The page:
Patricia Arquette won an Academy Award for her performance in Boyhood, a movie made over 12 years. She then made a gaffe that went viral in less than 12 seconds. After she her used her acceptance speech to demand equal pay for women—an appeal that brought Meryl Streep and Jennifer Lopez to their feet—Arquette said this backstage:
“It’s time for all the women in America, and all the men that love women, and all the gay people and all the people of colour that we’ve fought for, to fight for us now.”
As far as award-show blunders go, this one appeared pretty tame. Arquette didn’t interrupt another speech or French-kiss her brother. She made an awkwardly worded and ostensibly booze-fuelled rallying cry for equality, one that seemed to imply, albeit probably unintentionally, that gays and people of colour are indebted to the feminist movement. (This statement came off as especially bizarre and tone-deaf to feminists who are also women of colour, as it implies they are indebted to themselves.)
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Yet, despite trying, and failing, to set the record straight in a series of tweets championing equal rights for all women regardless of race, Arquette trended on nearly every social media platform imaginable—not as a heroic figure, but as a disloyal one. Her words are being dissected and ridiculed as though she is Gloria Steinem or Sheryl Sandberg; in other words, someone with an authoritative feminist world view on all matters of intersectional feminism. She is not. She is an actress, a fact I point out not for the purpose of derision, but for perspective; i.e., give the lady a break.
Everyone following this story, even the perma-vexed over at Vox and Think Progress, is aware Arquette meant well. No one, it appears, is under the impression that she seriously believes people of colour and gay-rights activists are ingrates, unwilling to do their share in the fight for universal human rights. Nor is it likely Arquette meant anything by her statement besides, “Marginalized groups are all in this together.” So why disregard the spirit of her message to focus on its flawed delivery?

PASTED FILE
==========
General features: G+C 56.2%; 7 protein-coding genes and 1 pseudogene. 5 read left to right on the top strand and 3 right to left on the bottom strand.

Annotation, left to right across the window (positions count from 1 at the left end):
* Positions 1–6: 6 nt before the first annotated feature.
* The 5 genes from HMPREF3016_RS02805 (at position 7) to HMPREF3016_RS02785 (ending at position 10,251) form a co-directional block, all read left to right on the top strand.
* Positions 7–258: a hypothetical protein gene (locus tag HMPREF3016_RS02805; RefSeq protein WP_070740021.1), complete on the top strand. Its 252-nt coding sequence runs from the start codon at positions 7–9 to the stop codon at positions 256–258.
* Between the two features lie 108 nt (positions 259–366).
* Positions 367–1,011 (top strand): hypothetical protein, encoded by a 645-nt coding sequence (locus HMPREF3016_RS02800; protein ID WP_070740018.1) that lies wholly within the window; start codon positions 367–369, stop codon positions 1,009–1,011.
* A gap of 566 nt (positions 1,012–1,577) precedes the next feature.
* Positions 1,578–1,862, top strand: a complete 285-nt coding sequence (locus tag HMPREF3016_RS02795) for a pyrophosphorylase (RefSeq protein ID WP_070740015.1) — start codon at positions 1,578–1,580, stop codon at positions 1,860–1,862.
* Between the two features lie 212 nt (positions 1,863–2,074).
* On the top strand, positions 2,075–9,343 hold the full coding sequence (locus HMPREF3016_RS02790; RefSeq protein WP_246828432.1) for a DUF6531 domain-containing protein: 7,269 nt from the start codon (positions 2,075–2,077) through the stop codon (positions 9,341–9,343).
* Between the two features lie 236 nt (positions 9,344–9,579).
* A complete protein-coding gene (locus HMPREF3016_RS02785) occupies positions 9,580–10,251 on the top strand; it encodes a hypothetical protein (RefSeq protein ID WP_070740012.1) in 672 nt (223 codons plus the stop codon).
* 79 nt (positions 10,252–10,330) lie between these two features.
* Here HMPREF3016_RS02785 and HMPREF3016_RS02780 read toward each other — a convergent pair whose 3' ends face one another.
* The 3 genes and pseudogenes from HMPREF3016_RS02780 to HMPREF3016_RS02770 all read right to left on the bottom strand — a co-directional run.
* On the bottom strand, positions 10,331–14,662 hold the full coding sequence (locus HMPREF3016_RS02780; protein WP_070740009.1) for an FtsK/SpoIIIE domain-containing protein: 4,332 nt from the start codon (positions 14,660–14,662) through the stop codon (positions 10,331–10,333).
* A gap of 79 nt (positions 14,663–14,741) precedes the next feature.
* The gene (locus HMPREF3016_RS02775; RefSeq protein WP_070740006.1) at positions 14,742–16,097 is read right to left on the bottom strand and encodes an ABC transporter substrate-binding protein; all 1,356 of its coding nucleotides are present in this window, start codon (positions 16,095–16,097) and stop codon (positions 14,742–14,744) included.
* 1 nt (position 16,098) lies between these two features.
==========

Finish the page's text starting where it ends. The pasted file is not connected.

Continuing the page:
I think I know the answer, summed up neatly in one tweet by Imani Gandy, a writer at RH Reality Check. “Arquette had the best of intentions, but it’s 2015. We are so beyond ‘best intentions.’ ”
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In other words, we are so beyond the benefit of the doubt—something rarely, if ever, given these days in social justice circles, where an almost gleeful impulse exists to “call out” politically incorrect or offensive speech. This is an especially popular tendency on university campuses, one highlighted in the aftermath of Jonathan Chait’s blockbuster piece on political correctness in New York magazine last month. Lost in that mostly polarizing debate about PC language was a blog post by Frederik deBoer, a college instructor who wrote about how hard it is to reconcile his belief in the merits of political correctness with an increasingly hostile “call out” culture in his classroom—a culture that frequently alienates well-meaning people who say the wrong thing in a discussion about social justice. “I want a left that can win,” deBoer writes, “and there’s no way I can have that when the actually-existing left sheds potential allies at an impossible rate.”
I understand the impulse to shed imperfect allies—or perceived enemies. When I receive homophobic letters from readers, which I do often (last week, especially), I am tempted to republish them on Twitter or on Facebook, and count up every “Like” and “retweet” as additional proof of the senders’ ignorance and stupidity. But what would that accomplish? Is my goal to shame or to foster change? I’ve learned the latter is far easier to accomplish when I ignore the impulse to do the former.
It’s safe to say Patricia Arquette, an Oscar winner with an estimated annual income of more than $20 million, will be just fine if nobody ever gives her the benefit of the doubt on any issue for the rest of her life. But this isn’t really about Arquette. It’s about a social justice movement’s tendency to turn teachable moments into moments of scorn and snark. It’s about lost opportunities. After all, when you give people a chance to make things right before you jump down their throats, they tend to surprise you.